In this Essay, I do not make a claim concerning the correct resolution of these issues. Nor do I give attention to the related question of the right to appointed counsel in civil matters other than immigration. (27) Instead, my focus is twofold. First, I identify the current practice of civil and criminal indigent immigration representation, which is not well documented in the academic literature and on which the future system of immigrant representation will be built. In particular, I show that there is a mixed model of civil immigration legal services providers (including nonprofit organizations, pro bono volunteers, and law school clinics), which is increasingly supplemented by appointed Gideon counsel providing immigration legal services to criminal defendants (including everything from advising on immigration consequences to actually representing the defendant in immigration court). Second, I draw on the lessons of Gideon and the current public defender system to introduce a framework for evaluating alternative approaches for structuring immigration defense services for the poor. Specifically, my framework explores how the goals of equality, efficiency, and efficacy have shaped the nation's provision of indigent criminal defense. How each of these goals is prioritized and defined in building the immigration Gideon system, I argue, will shape what that system looks like fifty years from now.

The remainder of this Essay proceeds in three Parts. Part I sets forth the actual practice of indigent immigration representation as it has evolved in the civil system without a universal guarantee to appointed counsel. Part II analyzes four different forms of immigration representation now provided by public defenders in both state and federal courts. Part III turns to Gideon's future migration. Here, I identify a growing movement to import the Gideon model directly into immigration proceedings and introduce a framework for evaluating possible delivery systems.


    The debate over whether Gideon extends to civil proceedings is as old as the decision itself. (28) Yet, with few exceptions, a right to counsel at government expense has not been established in the civil arena. (29) As a result, inside the criminal courtroom, defendants receive full-service representation through institutional providers, including public defender programs, contract attorney agreements, or court appointments. (30) In contrast, outside of Gideon, litigants rely on a far more limited pool of free legal services. (31)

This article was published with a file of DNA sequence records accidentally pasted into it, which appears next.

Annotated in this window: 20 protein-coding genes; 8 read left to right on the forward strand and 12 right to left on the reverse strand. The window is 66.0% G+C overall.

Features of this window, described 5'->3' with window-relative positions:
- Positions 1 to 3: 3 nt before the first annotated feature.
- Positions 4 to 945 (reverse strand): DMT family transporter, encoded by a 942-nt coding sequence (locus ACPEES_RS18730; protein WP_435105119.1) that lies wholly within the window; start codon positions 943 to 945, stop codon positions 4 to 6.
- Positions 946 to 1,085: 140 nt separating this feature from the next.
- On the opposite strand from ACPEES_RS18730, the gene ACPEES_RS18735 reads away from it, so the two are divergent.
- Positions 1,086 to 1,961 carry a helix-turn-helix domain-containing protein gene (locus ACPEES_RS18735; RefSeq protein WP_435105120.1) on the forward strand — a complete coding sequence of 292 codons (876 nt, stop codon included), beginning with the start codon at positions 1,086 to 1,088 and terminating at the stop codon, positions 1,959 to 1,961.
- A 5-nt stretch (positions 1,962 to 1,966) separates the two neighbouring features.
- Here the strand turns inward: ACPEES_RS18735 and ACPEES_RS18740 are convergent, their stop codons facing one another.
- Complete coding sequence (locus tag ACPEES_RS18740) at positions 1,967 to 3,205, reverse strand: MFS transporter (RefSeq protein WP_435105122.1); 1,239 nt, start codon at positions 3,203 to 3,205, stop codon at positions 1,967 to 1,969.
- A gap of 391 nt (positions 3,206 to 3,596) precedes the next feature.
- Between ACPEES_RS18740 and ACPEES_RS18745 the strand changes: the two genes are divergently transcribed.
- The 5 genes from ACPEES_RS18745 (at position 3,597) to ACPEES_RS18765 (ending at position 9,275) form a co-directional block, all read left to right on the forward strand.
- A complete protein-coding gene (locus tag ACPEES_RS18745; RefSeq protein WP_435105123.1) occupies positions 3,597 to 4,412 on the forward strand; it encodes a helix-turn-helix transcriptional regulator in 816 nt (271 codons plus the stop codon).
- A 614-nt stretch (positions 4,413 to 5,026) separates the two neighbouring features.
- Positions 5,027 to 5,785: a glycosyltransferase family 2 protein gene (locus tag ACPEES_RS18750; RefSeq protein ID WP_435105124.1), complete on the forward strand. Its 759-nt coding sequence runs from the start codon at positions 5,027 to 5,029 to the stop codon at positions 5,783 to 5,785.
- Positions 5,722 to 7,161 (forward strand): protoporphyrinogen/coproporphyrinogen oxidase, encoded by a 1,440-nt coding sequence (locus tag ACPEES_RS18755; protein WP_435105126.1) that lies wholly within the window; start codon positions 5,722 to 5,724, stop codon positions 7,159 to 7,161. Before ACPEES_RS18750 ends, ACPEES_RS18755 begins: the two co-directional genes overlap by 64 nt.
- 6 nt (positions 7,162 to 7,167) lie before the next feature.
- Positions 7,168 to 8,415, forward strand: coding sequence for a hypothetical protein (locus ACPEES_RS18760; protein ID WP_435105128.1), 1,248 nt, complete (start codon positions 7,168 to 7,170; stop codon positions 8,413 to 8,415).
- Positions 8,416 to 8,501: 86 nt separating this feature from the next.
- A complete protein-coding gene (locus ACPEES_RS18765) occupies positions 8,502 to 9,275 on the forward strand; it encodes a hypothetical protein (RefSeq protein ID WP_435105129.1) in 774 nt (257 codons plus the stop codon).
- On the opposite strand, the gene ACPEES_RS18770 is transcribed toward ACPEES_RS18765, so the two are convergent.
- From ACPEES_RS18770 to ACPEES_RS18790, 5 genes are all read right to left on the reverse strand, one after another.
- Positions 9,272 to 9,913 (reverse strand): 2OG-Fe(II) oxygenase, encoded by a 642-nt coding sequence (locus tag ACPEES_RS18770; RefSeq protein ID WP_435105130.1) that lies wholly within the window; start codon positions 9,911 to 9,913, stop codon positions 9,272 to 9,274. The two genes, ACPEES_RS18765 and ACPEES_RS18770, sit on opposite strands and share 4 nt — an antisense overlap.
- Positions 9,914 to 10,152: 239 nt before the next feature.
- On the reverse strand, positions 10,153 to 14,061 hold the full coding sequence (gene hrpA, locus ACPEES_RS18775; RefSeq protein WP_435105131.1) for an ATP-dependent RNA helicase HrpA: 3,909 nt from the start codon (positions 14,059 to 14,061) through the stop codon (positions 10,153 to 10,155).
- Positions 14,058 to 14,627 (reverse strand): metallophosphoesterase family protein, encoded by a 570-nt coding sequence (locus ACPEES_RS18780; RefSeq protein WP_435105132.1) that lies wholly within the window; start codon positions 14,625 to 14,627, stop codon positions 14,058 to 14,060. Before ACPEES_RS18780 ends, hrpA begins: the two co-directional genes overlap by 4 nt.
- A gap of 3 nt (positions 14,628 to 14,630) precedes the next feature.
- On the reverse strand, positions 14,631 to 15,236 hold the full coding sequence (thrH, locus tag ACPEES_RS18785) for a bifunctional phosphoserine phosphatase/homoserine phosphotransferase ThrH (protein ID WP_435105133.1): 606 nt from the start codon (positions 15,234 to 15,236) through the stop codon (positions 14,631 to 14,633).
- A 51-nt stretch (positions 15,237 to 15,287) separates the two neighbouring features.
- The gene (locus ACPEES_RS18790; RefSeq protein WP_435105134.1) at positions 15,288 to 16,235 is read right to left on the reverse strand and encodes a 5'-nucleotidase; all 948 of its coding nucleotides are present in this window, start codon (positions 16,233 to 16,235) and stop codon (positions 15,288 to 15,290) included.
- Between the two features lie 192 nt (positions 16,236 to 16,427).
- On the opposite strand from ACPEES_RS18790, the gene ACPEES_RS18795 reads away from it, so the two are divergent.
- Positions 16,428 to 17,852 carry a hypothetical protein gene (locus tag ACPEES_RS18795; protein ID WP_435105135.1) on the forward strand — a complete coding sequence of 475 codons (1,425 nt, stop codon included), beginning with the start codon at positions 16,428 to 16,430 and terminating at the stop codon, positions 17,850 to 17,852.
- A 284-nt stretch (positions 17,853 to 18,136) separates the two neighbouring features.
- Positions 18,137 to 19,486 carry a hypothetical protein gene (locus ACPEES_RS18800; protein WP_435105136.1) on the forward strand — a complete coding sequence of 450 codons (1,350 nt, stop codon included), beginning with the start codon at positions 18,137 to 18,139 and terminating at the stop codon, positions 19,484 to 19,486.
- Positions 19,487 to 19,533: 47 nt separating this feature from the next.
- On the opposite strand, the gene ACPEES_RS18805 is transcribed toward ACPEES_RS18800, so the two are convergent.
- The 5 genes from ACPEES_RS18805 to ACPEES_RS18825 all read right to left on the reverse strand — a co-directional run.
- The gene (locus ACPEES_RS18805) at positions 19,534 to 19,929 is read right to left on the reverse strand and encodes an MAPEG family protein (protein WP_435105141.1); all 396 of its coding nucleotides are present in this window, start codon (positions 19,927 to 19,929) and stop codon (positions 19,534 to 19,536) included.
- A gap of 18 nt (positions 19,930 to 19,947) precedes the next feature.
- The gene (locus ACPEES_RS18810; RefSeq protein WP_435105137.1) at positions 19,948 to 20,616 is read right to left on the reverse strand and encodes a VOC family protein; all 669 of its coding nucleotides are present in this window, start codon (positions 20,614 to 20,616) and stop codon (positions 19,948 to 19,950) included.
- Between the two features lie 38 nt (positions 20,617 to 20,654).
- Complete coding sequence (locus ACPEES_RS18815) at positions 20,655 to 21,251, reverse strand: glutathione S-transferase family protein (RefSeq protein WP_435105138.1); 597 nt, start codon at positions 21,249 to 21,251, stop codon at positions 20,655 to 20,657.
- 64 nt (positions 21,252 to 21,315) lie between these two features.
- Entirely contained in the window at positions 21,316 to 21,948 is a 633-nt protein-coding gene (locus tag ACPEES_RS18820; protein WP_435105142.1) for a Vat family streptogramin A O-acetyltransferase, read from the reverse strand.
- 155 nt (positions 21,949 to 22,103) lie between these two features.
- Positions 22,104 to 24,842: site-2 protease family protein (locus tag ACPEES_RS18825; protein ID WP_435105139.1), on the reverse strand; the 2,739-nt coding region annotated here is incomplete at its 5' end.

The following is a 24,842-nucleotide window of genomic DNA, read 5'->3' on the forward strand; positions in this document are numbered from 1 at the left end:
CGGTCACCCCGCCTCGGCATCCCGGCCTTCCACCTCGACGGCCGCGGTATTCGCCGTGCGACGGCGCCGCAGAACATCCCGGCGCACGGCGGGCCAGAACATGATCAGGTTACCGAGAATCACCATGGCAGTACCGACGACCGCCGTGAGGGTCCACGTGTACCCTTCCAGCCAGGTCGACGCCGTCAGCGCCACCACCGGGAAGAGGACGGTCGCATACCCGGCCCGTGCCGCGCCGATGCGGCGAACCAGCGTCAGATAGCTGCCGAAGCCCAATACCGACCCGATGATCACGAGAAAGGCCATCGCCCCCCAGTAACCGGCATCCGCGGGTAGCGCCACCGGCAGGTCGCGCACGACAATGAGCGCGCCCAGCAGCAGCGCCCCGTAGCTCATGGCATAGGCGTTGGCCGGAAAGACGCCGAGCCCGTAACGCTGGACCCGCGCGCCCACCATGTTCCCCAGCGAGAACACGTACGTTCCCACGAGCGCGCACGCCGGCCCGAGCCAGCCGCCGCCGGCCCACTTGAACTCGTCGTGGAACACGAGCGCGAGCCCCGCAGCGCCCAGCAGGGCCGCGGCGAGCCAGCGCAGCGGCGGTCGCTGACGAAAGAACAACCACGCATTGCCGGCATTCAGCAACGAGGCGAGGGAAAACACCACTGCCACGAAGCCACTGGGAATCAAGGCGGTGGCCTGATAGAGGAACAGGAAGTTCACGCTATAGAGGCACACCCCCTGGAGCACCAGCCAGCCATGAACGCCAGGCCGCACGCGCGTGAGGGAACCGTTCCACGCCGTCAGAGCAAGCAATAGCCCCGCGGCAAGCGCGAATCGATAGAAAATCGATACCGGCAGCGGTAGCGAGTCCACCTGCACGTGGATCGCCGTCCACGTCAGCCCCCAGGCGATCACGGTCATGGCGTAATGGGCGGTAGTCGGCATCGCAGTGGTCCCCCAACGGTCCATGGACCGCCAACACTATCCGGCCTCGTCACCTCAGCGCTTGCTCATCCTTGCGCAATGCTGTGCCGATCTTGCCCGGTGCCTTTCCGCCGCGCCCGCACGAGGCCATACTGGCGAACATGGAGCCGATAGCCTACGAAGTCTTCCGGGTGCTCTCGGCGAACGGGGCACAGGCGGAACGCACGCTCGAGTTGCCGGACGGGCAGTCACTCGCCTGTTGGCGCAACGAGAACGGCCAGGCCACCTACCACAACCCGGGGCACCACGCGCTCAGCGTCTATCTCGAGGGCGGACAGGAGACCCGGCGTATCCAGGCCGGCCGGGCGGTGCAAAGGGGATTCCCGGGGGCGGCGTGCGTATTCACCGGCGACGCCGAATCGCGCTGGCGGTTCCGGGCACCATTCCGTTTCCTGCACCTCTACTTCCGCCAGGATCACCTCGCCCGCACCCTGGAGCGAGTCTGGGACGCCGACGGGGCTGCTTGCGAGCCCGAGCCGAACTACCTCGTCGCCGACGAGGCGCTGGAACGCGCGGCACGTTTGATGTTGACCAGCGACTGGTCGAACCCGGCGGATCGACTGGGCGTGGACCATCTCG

As in other areas of civil legal assistance for the poor, (32) the unmet need for immigration counsel is dire. In 2011, nearly half of deportation court proceedings were conducted without counsel. (33) For immigrants in detention or immigrants unable to afford legal counsel, rates of representation are considerably lower. (34) Furthermore, studies have found that those unable to obtain representation are more likely to be deported, demonstrating that the lack of representation seems to matter. (35)

    In the discussion that follows, I identify three primary legal services delivery models that currently exist for civil immigration matters: nonprofit organizations, both government and philanthropically funded; pro bono legal services; and law school clinics. This analysis does not provide an exhaustive discussion of all forms of representation. Rather, it familiarizes readers with the most important institutions for providing immigration counsel in order to lay the groundwork for later exploration of alternative designs for expanding the indigent immigration representation system.

    1. Nonprofit Organizations

      A comprehensive catalogue compiled by the Immigration Advocates Network includes 863 nonprofit organizations that provide legal services on immigration or citizenship cases. (36) Across these various nonprofits, client access to services is limited by funding type and office location. In addition, most organizations specialize in select areas of immigration law, such as family-based petitions or asylum.

      Some nonprofit organizations providing immigration services receive federal funding from the Legal Services Corporation (LSC) and are therefore subject to especially strict restrictions concerning the types of immigration cases that their attorneys can handle. (37) One area of recent liberalization in federal legal services is funding for immigrant crime victims. (38) As a result, attorneys at programs such as the Legal Assistance Foundation of Los Angeles now specialize in seeking residency for battered immigrants, helping human trafficking victims obtain visas, and representing refugee torture survivors. (39) In practice, however, LSC organizations dedicate only a tiny fraction of their resources to immigration matters. (40)

      The unmet demand for services is most acute for immigrants housed in geographically remote detention locations. Many of the nonprofit organizations that do provide legal assistance at detention locations outside urban centers receive funding from the Executive Office of Immigration Review's Legal Orientation Program (LOP), which operates at twenty-five detention centers around the country. (41) In both group orientations and more individualized pro se workshops, LOP attorneys advise detainees about the immigration process, potential relief from deportation, and pro se advocacy strategies. (42) Many programs have...